Wednesday, March 23, 2011

Grief upon grief, joy upon joy

I'm not really sure any more who or what I am grieving. The earthquake and tsunami happened in Japan, so I cried every day... and eventually I had to intentionally stop reading the news more than once a day and to continually commit the people of Japan to God in prayer, acknowledging my own helplessness.

Then last Wednesday (March 16), we got news that Grandmother, my mom's mom, had suddenly died of a stroke or heart attack. She just collapsed, and that was that. The last time I saw her was at Granddad's 90th birthday party in mid-January. I'm glad I kissed her and told her that she looked beautiful that day.

Let me tell you a little about Grandmother. She was adventurous and spunky--she loved traveling and being outdoors. She went to Hawaii every year until just a few years ago... and still swam in the ocean into her 80's.

I remember once in high school getting into an argument with her about housewifery. I think I was implying, young and stupid as I was, that she could have had a better life if she hadn't been "tied down" by staying at home. My goodness, she gave me a talking to. I think that was when I realized how deeply she loved her family--that it was her deepest desire to take care of her husband, her 2 children and their spouses, and her 4 grandchildren. Staying at home to care for the family was for her a privilege and a delight, not an oppressive burden to be borne, and she was thankful to Granddad for working hard to allow her to do so. I only pray that I will love my family, in the present and the future, as much as she did.

Grandmother made sure her house was always open to us. It was always kept perfectly clean, and there were many beautiful things to look at. (We grandkids learned at an early age not to touch Grandmother's "pretties.") Even in a beautiful home full of fragile things, I was never made to feel awkward; Grandmother and Granddad's home was my home, too. Grandmother used her beautiful dishes, teacups, and glassware for special meals, so that we would know that we were special to her. This attitude of generous and extravagant hospitality has greatly inspired me. (Still, Grandmother was not ashamed to offer hospitality with a very simple meal--we often had freezer pizza or canned soup when we came over. I am likewise inspired by the simplicity of her hospitality.)

I received many of Grandmother's "pretties" when she moved to a retirement home several years ago. One of my favorite things I received was the sugar jar. When I stayed overnight, I always had oatmeal for breakfast. At home, I ate oatmeal with milk and only a little brown sugar. (That was probably a wise choice by my mother.) At Grandmother and Granddad's house, I had as much cream as I liked on my oatmeal, and I could help myself to both white sugar and brown sugar, which was stored in a special glass jar with a silver lid.

Those are only a few of the precious memories I have of Grandmother. When I think of her life, I think of generosity, peace, and contentment. I know that she loved me very much.

Me (yes, that's me) with Grandmother and Granddad in the backyard of our old house

That is also me, believe it or not.

Grandmother read me lots of books.

She read to all of us grandkids (from the left: Lindsay, Colin, Grandmother, me, Kelly). Check out that awesome couch.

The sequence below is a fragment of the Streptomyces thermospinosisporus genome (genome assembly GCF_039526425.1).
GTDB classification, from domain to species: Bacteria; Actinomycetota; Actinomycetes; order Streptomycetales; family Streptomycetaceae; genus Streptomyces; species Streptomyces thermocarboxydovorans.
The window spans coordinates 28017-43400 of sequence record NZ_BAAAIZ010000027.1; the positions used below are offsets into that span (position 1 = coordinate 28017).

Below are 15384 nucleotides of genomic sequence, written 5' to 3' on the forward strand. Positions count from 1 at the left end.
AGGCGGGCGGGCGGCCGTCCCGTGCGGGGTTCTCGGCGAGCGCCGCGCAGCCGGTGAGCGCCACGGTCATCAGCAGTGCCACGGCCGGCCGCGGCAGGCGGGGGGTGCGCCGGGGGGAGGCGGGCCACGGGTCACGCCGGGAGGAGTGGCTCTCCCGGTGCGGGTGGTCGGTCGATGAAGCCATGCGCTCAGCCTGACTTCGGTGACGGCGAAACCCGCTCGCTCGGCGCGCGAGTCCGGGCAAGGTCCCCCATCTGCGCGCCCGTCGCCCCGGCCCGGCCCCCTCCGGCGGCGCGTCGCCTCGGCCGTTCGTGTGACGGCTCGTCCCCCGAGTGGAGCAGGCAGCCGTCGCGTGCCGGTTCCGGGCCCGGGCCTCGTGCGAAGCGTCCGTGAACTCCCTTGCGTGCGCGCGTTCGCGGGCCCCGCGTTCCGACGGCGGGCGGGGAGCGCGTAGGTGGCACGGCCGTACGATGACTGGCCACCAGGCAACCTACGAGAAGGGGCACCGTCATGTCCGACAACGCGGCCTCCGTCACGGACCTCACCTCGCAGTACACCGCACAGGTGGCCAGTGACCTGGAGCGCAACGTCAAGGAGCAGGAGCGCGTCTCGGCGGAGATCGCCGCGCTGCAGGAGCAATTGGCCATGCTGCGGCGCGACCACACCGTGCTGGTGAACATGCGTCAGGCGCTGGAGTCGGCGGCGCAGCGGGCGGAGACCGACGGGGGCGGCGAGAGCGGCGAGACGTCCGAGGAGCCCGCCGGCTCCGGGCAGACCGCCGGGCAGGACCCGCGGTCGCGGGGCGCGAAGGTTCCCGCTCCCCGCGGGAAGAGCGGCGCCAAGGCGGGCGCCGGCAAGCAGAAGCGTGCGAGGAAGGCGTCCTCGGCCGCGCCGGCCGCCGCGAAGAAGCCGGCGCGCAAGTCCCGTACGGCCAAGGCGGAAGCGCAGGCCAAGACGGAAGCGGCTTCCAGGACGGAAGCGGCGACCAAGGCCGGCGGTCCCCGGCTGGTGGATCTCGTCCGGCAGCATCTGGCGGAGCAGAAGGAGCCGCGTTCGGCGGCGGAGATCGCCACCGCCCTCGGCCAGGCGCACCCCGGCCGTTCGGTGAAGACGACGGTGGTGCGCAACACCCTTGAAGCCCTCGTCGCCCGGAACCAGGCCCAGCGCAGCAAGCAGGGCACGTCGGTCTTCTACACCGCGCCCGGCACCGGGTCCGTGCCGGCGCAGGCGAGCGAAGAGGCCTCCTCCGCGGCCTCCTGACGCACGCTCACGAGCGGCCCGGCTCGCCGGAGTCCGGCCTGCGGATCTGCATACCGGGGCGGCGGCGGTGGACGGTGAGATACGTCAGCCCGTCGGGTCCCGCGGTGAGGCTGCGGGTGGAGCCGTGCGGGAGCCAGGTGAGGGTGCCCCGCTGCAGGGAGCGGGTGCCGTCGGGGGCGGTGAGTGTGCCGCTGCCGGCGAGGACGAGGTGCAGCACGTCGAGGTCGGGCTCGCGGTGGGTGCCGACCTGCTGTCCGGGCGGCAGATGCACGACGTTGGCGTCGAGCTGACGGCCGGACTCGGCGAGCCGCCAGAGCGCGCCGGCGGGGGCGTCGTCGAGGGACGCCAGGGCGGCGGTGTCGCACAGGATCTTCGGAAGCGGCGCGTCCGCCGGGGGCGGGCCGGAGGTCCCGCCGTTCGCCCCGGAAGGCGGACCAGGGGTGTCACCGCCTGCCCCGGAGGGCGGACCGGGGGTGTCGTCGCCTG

High school graduation

For the last year, it's been really hard to visit Grandmother. I've been grieving her loss for several years now as she slowly declined from dementia. She never learned Keith's name, even though he's been part of the family for more than 5 years. At the end, I think she forgot my name too. I struggled to visit because I didn't know what to talk about. I could tell her things, but she wouldn't respond. And I was angry at her and Granddad for the way they treated my mom--the best daughter they could ever wish for--in the last couple of years. I feel like I'm just making excuses to assuage my own guilt at being a "bad granddaughter." But I also feel that my "duty" is to be a daughter to my mom even more than a granddaughter to my grandparents. Now is not the time to dwell on past hurts--I need to be present with my mom and also with Granddad, who has just lost his beloved wife of 69 years.

So I don't know what all I'm grieving. Part of it is Japan--and in my own personal grief, I feel the loss of life and livelihood in Japan even more deeply. Part of it is losing my grandmother for the last time. Part of it is grieving for my mom and my uncle and my granddad and for all the people in Japan who are grieving the loss of loved ones. Sometimes I think I grieve more deeply for the living than for the dead. It's a swirling mess of emotion. I don't really like being a swirling mess of anything, but now I've gotten accustomed to being "emotionally incontinent" in public.

At church on Sunday, we sang "Blessed Be Your Name," a song which we sang at our wedding. The theme of our wedding was very much our commitment to each other and to God in both joy and sorrow. As I attempted to sing (largely unsuccessfully), I remembered why we chose that song: "You give and take away; my heart will choose to say, 'Lord, blessed be your name.'" Keith is beside me now, just as he has been in times of great joy, and I cannot express my thankfulness for that fact.

In the midst of deep sorrow (my own and others') I feel the peace and presence of God. This is a joyful thing. God was holding me close before, but I didn't notice.

    When through the deep waters I call you to go,
    The rivers of sorrow shall not overflow;
    For I will be with you in trouble to bless,
    And sanctify to you your deepest distress.

Come, Lord Jesus!

No comments: